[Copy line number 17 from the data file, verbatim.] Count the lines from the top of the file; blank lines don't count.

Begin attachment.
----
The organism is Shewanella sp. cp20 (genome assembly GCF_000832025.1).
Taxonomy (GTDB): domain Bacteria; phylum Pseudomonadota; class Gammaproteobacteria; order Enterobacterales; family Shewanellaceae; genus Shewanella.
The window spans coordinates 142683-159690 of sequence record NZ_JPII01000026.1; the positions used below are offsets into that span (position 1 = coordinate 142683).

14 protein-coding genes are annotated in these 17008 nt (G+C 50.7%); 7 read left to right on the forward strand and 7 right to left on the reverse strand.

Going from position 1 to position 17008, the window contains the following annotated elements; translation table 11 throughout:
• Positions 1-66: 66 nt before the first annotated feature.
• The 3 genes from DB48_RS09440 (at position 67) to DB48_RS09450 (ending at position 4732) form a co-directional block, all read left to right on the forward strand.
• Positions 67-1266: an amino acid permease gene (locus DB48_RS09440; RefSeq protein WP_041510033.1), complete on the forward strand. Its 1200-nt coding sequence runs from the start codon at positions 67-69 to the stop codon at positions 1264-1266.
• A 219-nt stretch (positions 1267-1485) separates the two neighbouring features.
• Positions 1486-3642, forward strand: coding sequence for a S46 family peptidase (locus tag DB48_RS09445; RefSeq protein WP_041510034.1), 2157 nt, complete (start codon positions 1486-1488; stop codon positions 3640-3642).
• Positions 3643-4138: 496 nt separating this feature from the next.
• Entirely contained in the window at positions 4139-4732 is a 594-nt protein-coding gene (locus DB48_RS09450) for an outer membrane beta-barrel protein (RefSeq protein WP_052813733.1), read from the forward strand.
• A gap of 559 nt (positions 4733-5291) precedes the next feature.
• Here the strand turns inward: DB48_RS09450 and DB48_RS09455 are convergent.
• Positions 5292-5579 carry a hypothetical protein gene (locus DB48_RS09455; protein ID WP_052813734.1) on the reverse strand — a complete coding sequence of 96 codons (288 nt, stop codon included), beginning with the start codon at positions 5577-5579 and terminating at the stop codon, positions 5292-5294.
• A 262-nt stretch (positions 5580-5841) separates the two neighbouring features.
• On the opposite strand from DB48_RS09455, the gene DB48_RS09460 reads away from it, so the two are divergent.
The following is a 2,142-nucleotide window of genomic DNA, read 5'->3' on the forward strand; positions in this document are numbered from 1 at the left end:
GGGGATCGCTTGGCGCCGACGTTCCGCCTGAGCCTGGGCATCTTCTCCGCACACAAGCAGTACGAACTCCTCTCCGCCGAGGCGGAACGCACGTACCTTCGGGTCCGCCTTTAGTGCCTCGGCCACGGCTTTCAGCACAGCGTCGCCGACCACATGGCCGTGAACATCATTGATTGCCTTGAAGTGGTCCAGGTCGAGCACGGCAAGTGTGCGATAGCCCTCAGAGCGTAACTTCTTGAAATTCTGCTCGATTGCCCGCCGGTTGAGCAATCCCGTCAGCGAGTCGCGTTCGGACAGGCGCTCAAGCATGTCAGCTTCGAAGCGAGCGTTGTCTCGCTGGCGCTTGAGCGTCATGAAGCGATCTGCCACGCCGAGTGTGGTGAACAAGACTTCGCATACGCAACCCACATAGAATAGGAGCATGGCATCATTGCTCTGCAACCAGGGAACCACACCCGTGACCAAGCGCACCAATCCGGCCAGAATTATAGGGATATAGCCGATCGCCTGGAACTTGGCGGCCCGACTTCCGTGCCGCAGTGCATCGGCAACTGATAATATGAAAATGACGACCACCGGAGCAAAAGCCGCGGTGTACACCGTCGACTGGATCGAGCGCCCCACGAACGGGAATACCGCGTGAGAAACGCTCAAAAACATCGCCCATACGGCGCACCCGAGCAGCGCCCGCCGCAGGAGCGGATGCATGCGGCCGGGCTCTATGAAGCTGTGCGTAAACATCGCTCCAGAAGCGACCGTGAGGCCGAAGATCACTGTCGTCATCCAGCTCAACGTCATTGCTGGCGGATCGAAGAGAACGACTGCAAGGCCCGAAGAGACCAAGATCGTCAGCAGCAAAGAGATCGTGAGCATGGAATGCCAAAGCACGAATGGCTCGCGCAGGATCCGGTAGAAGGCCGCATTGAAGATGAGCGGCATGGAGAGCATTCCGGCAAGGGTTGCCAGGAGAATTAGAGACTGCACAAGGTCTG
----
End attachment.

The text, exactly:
• On the opposite strand from DB48_RS09455, the gene DB48_RS09460 reads away from it, so the two are divergent.